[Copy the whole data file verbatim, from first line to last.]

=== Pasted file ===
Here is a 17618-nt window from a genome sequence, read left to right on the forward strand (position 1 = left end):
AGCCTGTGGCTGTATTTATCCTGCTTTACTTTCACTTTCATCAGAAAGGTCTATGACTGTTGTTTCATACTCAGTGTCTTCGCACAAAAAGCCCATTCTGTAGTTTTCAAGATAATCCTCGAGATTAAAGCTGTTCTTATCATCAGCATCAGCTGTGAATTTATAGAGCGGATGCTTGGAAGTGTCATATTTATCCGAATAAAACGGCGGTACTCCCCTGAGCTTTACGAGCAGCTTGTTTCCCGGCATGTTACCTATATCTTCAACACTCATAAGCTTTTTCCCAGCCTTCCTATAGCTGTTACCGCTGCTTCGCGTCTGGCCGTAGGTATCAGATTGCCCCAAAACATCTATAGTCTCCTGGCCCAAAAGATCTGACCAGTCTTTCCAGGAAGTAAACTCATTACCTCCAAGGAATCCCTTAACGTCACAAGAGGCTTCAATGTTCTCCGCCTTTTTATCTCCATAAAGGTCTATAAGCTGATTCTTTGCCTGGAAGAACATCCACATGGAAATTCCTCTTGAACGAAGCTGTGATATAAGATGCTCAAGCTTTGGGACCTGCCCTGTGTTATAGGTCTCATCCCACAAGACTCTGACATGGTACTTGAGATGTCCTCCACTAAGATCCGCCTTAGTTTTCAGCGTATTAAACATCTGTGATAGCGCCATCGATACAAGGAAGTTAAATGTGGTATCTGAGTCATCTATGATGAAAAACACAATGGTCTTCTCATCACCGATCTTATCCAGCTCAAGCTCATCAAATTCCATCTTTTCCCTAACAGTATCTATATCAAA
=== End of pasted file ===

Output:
Here is a 17618-nt window from a genome sequence, read left to right on the forward strand (position 1 = left end):
AGCCTGTGGCTGTATTTATCCTGCTTTACTTTCACTTTCATCAGAAAGGTCTATGACTGTTGTTTCATACTCAGTGTCTTCGCACAAAAAGCCCATTCTGTAGTTTTCAAGATAATCCTCGAGATTAAAGCTGTTCTTATCATCAGCATCAGCTGTGAATTTATAGAGCGGATGCTTGGAAGTGTCATATTTATCCGAATAAAACGGCGGTACTCCCCTGAGCTTTACGAGCAGCTTGTTTCCCGGCATGTTACCTATATCTTCAACACTCATAAGCTTTTTCCCAGCCTTCCTATAGCTGTTACCGCTGCTTCGCGTCTGGCCGTAGGTATCAGATTGCCCCAAAACATCTATAGTCTCCTGGCCCAAAAGATCTGACCAGTCTTTCCAGGAAGTAAACTCATTACCTCCAAGGAATCCCTTAACGTCACAAGAGGCTTCAATGTTCTCCGCCTTTTTATCTCCATAAAGGTCTATAAGCTGATTCTTTGCCTGGAAGAACATCCACATGGAAATTCCTCTTGAACGAAGCTGTGATATAAGATGCTCAAGCTTTGGGACCTGCCCTGTGTTATAGGTCTCATCCCACAAGACTCTGACATGGTACTTGAGATGTCCTCCACTAAGATCCGCCTTAGTTTTCAGCGTATTAAACATCTGTGATAGCGCCATCGATACAAGGAAGTTAAATGTGGTATCTGAGTCATCTATGATGAAAAACACAATGGTCTTCTCATCACCGATCTTATCCAGCTCAAGCTCATCAAATTCCATCTTTTCCCTAACAGTATCTATATCAAA